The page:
A special Mass was held on the Feast of the Assumption to honour a Sydney saint in waiting who had a profound devotion to Our Lady at the church where she was likely first inspired to say “Yes” to God and commit her life to serving the disadvantaged.
The Parish Priest of the Catholic Community of Sydney City South, Fr Paul Smithers, celebrated a Mass on Sunday 15 August at the church which Servant of God Eileen O’Connor attended as a young child, Our Lady of Mount Carmel in Waterloo, as part of broader commemorations throughout 2021 to mark the centenary of Eileen’s death.
The Mass was livestreamed on the parish Facebook page to hundreds for an occasion which would normally have packed the Waterloo church, had it not been for COVID-19 restrictions.
As co-founder of Our Lady’s Nurses for the Poor in 1913, alongside missionary priest, Fr Edward McGrath, Eileen O’Connor helped establish a religious order based at Coogee, committed to nursing the sick poor in their own homes at a time when there was no free government healthcare scheme as there is today.
Eileen knew the struggles of the sick poor first hand herself, after she was crippled by a fall at the age of three.
“… it’s no wonder then that Our Lady would appear to this crippled, weak woman, Eileen, to lift her up and make her great, not so much for herself, but also for the glory of God.”
She died at the young age of 28 after spending most of her life confined to a wheelchair.
In his homily, Fr Smithers spoke of Eileen’s profound devotion to Mary, who like Eileen, was inspired to care for the vulnerable.
“It’s said that Our Lady appeared to Eileen in her room at Coogee and I have no doubt that Our Lady did do so in order to inspire such greatness in someone so vulnerable”, Fr Smithers explained.
“Our Lord reminds us that He will bring strength to those who are weak and lift up those who are bowed down. So it’s no wonder then that Our Lady would appear to this crippled, weak woman, Eileen, to lift her up and make her great, not so much for herself, but also for the glory of God.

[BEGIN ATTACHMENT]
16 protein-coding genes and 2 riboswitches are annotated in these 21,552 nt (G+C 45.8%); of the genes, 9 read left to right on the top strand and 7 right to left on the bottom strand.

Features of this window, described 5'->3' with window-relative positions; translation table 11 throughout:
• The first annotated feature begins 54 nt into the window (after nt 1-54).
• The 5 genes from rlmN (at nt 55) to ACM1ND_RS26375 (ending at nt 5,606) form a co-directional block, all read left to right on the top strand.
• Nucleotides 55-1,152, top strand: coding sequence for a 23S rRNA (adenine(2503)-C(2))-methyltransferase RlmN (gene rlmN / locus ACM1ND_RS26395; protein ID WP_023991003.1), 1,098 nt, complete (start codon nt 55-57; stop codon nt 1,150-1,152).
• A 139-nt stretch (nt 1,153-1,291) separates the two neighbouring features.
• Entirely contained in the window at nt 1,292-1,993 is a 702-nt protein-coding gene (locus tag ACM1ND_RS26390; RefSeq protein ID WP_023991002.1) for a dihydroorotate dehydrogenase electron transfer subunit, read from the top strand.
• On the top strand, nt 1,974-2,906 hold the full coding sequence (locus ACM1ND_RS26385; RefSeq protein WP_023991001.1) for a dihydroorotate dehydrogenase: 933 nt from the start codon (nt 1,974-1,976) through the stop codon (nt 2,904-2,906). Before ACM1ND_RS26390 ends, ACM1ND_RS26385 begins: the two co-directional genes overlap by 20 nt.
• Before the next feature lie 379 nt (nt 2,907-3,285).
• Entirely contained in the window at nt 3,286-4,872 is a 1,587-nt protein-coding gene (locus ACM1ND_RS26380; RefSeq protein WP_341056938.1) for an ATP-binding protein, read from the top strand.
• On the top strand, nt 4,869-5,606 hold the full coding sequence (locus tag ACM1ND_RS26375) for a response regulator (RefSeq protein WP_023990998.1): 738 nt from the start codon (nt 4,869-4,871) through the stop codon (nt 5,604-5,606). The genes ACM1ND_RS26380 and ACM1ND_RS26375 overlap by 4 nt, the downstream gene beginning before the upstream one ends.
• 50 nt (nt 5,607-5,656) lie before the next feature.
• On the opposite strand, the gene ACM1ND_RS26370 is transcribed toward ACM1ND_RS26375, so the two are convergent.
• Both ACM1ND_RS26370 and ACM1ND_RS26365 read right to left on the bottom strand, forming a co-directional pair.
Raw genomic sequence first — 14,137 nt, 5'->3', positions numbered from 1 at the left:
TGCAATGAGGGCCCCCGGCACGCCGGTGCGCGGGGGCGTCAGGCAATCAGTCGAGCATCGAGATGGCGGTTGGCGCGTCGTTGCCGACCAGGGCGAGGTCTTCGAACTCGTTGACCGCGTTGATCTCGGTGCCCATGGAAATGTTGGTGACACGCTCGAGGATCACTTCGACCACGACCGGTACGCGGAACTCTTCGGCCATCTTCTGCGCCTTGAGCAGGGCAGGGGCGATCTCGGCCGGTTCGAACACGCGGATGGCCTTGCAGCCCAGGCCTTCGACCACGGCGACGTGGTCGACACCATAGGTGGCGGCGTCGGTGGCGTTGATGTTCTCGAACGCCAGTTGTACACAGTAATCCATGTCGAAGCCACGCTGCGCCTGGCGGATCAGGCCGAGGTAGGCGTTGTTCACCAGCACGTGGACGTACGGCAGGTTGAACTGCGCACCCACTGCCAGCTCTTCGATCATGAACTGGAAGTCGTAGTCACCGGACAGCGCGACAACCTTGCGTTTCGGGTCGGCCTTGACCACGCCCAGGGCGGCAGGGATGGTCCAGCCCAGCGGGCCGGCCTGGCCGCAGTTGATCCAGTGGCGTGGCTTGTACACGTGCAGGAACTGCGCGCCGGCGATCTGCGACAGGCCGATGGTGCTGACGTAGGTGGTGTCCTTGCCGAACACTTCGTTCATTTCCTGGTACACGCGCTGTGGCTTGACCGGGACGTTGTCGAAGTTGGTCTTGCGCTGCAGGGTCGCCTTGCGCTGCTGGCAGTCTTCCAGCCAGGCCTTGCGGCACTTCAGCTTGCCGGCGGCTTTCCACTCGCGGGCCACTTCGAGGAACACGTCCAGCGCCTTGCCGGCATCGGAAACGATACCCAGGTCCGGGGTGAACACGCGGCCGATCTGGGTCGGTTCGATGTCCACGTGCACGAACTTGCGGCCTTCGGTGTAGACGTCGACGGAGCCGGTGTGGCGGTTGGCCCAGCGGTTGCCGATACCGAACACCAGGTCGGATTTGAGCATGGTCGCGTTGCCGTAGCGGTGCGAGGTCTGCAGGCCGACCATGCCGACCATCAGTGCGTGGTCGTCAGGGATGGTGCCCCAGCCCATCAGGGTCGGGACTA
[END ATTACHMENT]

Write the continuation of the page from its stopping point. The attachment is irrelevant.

Eileen’s legacy continues today through ongoing ministries in Coogee, Newcastle and Minto and through the Brown Nurses, an independent organisation which provides in-home care and support to the most disadvantaged and marginalised in inner Sydney.
Eileen O’Connor’s cause for canonisation was officially launched in February 2020 and anyone with “useful information” is invited to come forward to assist Church authorities.
Sr Margaret Mary Birgan oln from Our Lady’s Nurses for the Poor said Eileen would have been proud to have been honoured on the Feast of the Assumption at a church she had a great affection for.
“Eileen and her sister, Mary, attended the nearby Sisters of Mercy convent school, while her brothers, Charles and Francis, attended the local Patrician Brothers school and on Sundays, the family attended Mass at Our Lady of Mount Carmel in Waterloo”, Sr Margaret Mary said.
“Eileen could barely walk, but she was determined to get to school and up the hill to Mass when she was well enough. Often her brothers and friends had to carry her. Eileen could well have learned through her struggles that if she had some road to follow for Christ, His Mother would show it to her”.
Dr Jocelyn Hedley works for the Historical Commission for the Archdiocese of Sydney, which is compiling evidence to support Eileen’s cause for Canonisation.
“The Waterloo Mass is one of a number of special events being held throughout 2021 to mark Servant of God Eileen O’Connor’s centenary of death.”
She has written several books on Eileen’s life and believes the Feast of the Assumption was fitting to honour her.
“So very many of Eileen’s spiritual writings express her desire to increase in love for Our Lady such that she would, in turn, increase in love for Our Lord”, Dr Hedley said.
“She very much believed that the work of Our Lady’s Nurses for the Poor had in fact been commissioned by the Blessed Virgin, which naturally inspired in Eileen a great love and fervor for the work among the sick poor.
The Waterloo Mass is one of a number of special events being held throughout 2021 to mark Servant of God Eileen O’Connor’s centenary of death.
The next Mass will take place at Sacred Heart Cathedral in Newcastle on Sunday 26 September at 9:30am, celebrated by Bishop Bill Wright. Attendance in person will be subject to COVID-19 restrictions.
More information can be found on at: https://eileenoconnor.com.au/